Ferguson and Secretariat, the cocaine-loving pantomime horse
Ferguson wasn't built for daytime. He's too edgy, talented and funny to waste his time on a banal game show. A ground-breaker, Ferguson is the only network talk show host to employ a dancing, cocaine-sniffing pantomime horse named Secretariat.

But the existential Scottsman apparently never really wanted the gig in the first place. When asked if he ever wanted to replace David Letterman, Ferguson told PEOPLE that he "never wanted to be a late night host. I did it because it was fun, entertaining and engaging."

The guest on this Friday's final episode will be Jay Leno. But the unsentimental Ferguson apparently doesn't have any big plans for this final week.

"I don't really make plans," he told PEOPLE. "The show is organic. I'll have people that I would like to make sure to fit in. But I'm not retiring. I'll probably talk to them again in some form. Doing something very big and grand at the end doesn't really seem [to be] in the spirit of the show." 

I'm not sure about Ferguson's replacement, stage and film actor James Corden. He's also a Brit and is a reasonably funny and likable fellow. But I fear his version of The Late Late Show could be a bit more, um, polite. 


Will Corden's show be nauseatingly civil? I'm hoping not. I'm hoping it retains some of the slightly cantankerous, anything-can-happen spirit of Ferguson's show, which was more in the mold of Monty Python's Flying Circus than The David Frost Show

Ferguson and his gang created a bizarre and genuinely fun universe on The Late Late Show, which described itself as "not like any other late night show." Indeed, it wasn't. I'll miss it. But I'll be keeping an eye on the hopefully ascending career of Thompson (who plays the robot skeleton). He has a quick and gifted comedy mind.  

But what, pray tell, will happen to the cocaine-sniffing horse!?

Thursday, December 11, 2014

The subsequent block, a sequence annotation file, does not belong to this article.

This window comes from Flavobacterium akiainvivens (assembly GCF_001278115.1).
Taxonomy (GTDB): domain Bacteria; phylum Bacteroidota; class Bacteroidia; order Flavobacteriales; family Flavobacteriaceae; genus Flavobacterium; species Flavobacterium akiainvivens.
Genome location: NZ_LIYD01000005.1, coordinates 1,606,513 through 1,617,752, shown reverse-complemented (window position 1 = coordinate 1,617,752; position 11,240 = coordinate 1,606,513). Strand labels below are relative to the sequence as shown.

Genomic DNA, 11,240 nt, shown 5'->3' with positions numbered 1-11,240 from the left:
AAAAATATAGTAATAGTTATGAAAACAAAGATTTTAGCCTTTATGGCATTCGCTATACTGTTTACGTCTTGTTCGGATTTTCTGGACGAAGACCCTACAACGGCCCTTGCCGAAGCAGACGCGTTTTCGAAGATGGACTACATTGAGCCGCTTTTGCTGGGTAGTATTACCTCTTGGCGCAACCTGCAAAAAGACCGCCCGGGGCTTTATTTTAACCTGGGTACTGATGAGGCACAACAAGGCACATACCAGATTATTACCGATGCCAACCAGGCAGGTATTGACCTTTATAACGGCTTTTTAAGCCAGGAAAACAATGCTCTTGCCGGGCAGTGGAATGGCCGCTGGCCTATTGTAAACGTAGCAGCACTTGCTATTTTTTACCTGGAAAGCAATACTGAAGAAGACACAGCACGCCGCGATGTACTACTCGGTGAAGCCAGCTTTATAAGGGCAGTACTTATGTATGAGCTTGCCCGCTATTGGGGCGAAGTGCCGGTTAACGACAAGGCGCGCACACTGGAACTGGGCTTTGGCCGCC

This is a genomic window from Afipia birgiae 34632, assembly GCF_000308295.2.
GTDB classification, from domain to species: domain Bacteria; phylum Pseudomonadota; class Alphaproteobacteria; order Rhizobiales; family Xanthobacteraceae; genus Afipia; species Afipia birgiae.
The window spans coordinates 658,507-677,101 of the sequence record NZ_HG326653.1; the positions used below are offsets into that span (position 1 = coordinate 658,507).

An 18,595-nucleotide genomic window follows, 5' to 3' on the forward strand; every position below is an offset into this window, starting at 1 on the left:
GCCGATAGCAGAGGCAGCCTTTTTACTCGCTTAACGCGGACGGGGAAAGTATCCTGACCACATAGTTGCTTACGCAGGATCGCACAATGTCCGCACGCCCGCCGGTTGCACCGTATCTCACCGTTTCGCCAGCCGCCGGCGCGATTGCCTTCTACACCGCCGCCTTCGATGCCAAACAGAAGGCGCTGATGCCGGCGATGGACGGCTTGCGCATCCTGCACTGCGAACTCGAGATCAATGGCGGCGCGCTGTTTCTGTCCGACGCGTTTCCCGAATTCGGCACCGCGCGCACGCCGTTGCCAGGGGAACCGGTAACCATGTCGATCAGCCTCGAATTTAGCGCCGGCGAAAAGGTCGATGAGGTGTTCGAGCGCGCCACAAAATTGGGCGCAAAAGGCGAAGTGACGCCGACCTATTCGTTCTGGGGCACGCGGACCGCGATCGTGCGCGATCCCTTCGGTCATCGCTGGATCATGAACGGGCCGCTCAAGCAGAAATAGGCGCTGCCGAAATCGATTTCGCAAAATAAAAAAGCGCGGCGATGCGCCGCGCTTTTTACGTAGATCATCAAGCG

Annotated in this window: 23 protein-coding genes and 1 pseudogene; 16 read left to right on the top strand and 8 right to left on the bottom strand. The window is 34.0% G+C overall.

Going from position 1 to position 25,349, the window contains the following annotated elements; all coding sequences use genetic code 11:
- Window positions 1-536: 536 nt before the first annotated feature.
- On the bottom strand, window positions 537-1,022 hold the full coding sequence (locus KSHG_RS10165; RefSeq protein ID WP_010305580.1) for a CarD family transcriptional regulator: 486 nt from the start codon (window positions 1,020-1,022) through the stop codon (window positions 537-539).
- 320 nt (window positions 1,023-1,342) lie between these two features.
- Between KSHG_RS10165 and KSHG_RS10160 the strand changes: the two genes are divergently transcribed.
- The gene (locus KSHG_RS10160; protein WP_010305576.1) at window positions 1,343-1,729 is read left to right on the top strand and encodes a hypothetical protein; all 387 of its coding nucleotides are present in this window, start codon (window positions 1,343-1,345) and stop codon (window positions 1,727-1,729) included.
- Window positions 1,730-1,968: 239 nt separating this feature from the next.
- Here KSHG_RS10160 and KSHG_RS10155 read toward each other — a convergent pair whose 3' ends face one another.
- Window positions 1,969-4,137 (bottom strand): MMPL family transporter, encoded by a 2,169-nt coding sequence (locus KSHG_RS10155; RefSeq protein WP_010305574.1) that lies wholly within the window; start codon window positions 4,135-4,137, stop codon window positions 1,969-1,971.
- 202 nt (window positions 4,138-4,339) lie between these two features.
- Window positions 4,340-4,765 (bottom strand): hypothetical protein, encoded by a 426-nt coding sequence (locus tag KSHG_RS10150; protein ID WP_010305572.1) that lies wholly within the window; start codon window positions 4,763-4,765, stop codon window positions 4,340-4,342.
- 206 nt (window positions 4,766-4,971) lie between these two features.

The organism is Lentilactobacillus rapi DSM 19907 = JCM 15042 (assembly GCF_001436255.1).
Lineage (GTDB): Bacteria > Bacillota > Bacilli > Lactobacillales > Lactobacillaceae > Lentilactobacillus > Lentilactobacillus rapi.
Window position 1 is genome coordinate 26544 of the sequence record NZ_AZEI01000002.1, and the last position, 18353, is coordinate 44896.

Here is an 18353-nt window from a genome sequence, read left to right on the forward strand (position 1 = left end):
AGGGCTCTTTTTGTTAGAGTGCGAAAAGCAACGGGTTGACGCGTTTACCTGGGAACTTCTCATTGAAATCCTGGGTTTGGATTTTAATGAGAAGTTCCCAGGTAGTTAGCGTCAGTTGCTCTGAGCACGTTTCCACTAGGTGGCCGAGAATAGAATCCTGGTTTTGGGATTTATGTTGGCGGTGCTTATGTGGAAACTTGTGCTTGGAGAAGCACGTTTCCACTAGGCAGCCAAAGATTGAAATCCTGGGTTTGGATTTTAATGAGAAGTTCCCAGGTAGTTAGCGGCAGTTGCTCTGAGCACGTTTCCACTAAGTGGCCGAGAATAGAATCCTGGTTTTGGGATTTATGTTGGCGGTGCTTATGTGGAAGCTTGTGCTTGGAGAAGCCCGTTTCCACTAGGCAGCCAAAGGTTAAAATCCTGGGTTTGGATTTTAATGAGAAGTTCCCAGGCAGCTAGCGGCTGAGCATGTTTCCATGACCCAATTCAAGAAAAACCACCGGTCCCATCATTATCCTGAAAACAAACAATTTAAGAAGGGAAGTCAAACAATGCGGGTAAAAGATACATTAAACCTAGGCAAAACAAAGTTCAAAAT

EXCLUSIVE: Doctor Working at Scripps Memorial Charging Cancer Patients $400 an Hour, Insurance Rarely Accepted

The $400-an-hour pain doctor
Readers of this news blog know that I'm a cancer patient and patient advocate and that I don't take crap from doctors and others who gouge cancer patients and others who are sick and in pain. Readers of this blog also know that I've been in chronic, massive pain for several years.

On that note, I called a doctor in San Diego today who specializes in pain. Her office is at Scripps Memorial Hospital in La Jolla. She is Dr. Nancy Sajben. I found her by simply Googling "San Diego" and "pain." 

She calls herself a "pain management specialist." At Scripps, she sees cancer patients and others who have chronic pain. She says she can treat the difficult cases. I was eager to tell her a bit about my case and see if she could help me and what she has done for others.

To my surprise, she answered the phone directly. It was a cell phone. She was in her car, I could hear the traffic. I briefly told her my cancer story and that I had chronic pain, and that I was a journalist.

She listened, then said she could help me. For $400 an hour. Yes, $400 an hour. She added that she accepts no insurance -- at least not a PPO, or an HMO, which is what I told her I have. 

After my momentary shock, I told her that charging cancer patients in chronic pain -- or anyone for that matter -- $400 an hour was absolutely outrageous. I said her prices were prohibitively, criminally, insanely high.